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Saturday 20 January 2018

Forestry bill fails to address the red tape already strangling the woodland sector

The Forestry Bill 2013 is now at an advanced stage and if passed into law will shape forestry regulation and practice for a generation at the very least
The Forestry Bill 2013 is now at an advanced stage and if passed into law will shape forestry regulation and practice for a generation at the very least

William Merivale

If you have attempted to thin or harvest your forestry in recent times you will probably be familiar with the nightmare of red tape that is involved.

Near 70-year-old rules and regulations mean that an under-staffed Forestry Service is unable to cope with administering the rising tide of applications from a rapidly maturing private forestry sector.

In theory, it should only take two months for a felling or thinning licence to be granted. However, the process can actually take up to 12 months at the moment, causing a lot of grief for forestry owners trying to organise contractors, sales deliveries and timely thinning.

Bizarrely, a review of the 1946 Forestry Act seems set to simply increase the bureaucracy involved, with newly proposed application fees and management plan requirements.

Not only will this create a bigger workload for those charged with processing the paperwork, it will be an added disincentive for forestry owners to get stuck into proper management of their woodlands for operations such as thinning.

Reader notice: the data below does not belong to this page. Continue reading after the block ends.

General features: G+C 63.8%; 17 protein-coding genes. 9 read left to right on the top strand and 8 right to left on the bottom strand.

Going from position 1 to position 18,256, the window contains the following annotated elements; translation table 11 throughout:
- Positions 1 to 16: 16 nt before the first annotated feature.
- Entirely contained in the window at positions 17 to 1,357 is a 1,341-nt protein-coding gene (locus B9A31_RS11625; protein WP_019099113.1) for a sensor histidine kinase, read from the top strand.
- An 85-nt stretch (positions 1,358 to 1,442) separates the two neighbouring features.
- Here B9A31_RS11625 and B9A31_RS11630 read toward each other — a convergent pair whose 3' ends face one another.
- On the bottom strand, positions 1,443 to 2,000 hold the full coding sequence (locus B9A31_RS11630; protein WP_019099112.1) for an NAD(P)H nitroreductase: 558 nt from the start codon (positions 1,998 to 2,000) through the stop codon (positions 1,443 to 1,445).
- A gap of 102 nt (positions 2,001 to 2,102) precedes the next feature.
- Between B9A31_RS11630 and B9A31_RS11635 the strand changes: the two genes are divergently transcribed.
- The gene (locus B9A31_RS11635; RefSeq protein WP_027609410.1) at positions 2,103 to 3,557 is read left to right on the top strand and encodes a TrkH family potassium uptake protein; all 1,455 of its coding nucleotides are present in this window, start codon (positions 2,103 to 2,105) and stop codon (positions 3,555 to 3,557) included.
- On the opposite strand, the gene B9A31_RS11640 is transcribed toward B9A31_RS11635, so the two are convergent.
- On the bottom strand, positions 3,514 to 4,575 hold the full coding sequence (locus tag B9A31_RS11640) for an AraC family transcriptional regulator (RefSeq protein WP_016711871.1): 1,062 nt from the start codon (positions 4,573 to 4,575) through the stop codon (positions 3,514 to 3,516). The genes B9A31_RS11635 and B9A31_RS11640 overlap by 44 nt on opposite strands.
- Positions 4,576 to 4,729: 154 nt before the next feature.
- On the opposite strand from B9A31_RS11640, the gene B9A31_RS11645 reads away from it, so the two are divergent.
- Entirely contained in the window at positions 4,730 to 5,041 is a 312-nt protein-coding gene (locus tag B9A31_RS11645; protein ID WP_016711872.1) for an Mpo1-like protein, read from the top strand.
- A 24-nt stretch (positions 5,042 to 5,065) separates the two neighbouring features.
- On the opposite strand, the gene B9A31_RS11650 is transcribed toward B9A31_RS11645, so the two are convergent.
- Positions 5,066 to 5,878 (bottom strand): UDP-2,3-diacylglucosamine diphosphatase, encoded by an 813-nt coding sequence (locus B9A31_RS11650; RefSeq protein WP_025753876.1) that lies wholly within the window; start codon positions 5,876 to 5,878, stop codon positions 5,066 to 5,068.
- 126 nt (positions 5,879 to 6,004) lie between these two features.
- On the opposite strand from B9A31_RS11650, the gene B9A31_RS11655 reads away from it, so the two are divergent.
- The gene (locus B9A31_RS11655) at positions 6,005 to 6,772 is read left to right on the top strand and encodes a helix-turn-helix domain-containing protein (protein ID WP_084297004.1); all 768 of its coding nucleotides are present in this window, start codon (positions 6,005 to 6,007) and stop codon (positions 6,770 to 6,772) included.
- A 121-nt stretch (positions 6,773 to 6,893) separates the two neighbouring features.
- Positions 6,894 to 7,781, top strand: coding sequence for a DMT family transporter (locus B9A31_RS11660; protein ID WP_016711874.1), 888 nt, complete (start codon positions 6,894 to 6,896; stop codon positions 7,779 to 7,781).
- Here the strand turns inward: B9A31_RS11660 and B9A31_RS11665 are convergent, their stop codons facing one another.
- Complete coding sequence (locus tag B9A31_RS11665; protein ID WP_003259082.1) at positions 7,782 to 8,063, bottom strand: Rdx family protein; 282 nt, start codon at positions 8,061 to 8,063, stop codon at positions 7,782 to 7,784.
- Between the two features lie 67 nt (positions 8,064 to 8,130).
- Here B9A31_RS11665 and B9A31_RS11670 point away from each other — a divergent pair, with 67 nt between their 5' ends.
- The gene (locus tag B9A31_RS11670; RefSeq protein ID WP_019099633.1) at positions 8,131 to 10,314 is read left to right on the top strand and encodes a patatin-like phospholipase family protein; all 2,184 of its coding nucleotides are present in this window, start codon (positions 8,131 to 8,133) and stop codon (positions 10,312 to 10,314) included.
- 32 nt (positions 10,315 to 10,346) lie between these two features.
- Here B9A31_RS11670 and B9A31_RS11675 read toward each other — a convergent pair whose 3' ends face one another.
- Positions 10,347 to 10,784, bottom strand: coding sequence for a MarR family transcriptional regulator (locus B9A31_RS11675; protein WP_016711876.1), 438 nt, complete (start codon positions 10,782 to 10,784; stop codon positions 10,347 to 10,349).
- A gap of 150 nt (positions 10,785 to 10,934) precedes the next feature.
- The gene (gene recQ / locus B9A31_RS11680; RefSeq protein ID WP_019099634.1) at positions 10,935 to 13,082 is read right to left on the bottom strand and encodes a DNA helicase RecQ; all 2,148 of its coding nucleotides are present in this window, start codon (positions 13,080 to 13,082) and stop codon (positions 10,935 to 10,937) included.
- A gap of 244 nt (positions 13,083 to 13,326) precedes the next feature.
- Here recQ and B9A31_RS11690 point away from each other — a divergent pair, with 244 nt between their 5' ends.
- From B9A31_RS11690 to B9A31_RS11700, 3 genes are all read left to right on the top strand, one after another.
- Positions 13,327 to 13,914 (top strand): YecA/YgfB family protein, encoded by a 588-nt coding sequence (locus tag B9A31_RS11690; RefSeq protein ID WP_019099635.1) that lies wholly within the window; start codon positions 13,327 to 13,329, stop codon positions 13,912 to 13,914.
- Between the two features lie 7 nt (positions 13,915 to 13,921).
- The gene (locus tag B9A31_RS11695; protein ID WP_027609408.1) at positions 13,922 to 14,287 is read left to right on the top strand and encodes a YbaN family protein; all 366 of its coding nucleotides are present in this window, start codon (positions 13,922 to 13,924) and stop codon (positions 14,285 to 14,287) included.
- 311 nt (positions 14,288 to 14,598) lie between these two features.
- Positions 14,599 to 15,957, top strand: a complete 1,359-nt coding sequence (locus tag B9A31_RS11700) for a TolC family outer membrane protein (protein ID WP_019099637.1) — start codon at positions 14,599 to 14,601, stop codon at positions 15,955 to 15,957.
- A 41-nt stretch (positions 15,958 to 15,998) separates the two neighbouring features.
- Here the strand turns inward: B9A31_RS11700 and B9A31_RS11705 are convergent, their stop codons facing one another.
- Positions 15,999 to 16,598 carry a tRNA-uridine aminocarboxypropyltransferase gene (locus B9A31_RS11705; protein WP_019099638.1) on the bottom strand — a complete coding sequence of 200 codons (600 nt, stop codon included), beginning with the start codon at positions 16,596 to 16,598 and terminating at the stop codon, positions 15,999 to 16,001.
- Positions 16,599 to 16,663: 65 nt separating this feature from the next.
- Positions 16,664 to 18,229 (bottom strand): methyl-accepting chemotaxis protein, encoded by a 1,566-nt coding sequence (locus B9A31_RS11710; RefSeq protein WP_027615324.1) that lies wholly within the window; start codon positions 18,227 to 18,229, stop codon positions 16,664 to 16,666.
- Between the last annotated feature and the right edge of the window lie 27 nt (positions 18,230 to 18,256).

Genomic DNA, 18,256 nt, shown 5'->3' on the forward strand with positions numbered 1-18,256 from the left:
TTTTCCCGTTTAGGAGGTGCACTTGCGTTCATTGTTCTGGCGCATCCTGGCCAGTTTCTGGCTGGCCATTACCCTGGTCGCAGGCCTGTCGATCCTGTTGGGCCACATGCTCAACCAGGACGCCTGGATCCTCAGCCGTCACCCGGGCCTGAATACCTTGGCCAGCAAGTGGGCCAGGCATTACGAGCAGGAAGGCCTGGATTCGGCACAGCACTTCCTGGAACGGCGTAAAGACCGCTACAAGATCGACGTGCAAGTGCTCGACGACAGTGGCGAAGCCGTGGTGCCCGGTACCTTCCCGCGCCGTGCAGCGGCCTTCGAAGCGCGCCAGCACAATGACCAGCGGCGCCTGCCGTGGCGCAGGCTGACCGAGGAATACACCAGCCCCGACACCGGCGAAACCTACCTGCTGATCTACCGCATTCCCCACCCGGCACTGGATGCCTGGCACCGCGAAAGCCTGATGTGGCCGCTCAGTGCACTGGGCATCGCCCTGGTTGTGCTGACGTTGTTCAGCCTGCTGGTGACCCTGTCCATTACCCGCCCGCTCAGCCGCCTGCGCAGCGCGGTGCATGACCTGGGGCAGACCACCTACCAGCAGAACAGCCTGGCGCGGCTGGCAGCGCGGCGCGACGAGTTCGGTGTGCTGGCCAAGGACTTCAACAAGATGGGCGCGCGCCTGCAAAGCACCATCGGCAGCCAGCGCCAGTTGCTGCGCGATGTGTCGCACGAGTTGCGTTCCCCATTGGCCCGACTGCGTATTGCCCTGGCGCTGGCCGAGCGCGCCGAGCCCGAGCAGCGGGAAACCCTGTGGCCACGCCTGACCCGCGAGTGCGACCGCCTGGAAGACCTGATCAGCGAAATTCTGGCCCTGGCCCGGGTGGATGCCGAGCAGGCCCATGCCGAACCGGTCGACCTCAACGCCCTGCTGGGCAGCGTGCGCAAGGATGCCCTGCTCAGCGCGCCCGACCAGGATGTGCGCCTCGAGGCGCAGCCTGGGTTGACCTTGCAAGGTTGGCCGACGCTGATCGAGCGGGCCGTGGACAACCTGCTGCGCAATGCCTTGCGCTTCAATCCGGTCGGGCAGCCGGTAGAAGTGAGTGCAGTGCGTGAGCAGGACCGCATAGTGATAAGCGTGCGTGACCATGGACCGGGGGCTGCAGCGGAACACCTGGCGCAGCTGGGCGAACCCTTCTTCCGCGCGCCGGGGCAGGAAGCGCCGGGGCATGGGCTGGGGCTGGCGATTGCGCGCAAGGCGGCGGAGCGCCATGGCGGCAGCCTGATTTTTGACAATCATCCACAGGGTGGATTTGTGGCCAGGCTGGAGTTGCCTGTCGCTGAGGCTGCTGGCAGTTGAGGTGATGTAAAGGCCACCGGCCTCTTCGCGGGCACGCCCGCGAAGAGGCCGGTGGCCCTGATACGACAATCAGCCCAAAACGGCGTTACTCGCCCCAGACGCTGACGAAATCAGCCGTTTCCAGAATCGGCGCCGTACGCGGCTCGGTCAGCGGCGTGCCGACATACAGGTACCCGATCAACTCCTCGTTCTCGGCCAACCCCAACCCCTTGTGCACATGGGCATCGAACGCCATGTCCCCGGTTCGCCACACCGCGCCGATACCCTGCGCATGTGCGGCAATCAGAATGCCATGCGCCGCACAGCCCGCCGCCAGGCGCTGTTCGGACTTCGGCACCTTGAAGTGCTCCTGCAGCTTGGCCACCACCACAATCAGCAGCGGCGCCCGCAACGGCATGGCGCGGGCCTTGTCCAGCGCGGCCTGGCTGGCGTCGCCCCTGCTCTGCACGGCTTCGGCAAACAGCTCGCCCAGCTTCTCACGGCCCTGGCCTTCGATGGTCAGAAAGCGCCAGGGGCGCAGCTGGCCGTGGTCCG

There have been some attempts over the last 15 years or so to update the legislation but none has got very far until recently. The Forestry Bill 2013 is now at an advanced stage and if passed into law will shape forestry regulation and practice for a generation at the very least.

As currently drafted, it leaves a lot to be desired.

The provisions relating to the felling of trees are to the fore of the 1946 act, so much so that many would be forgiven for thinking that the act covers little else.

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It was enacted at a time when the preservation of the existing forest resource was of utmost importance, and it was to be some years before the very productive phase we are now entering was even dreamed of.

More than 19,500 landowners, mostly farmers, have planted in excess of 250,000 hectares since 1980, much of which is now ready for thinning.

The preamble to the bill states that it aims to "provide for the development and promotion of forestry in a manner that maximises the economic, environmental and social value of forests within the principles of sustainable forest management".

John Phelan, managing director of Galway-based Woodland Group, says that while some aspects of the bill are to be welcomed, there is little or no developmental or promotional aspect in the bill as drafted.

He adds that the real aim of the bill, as the preamble goes on to say, is to "confer power on the minister to make regulations for the effective management of the forestry sector".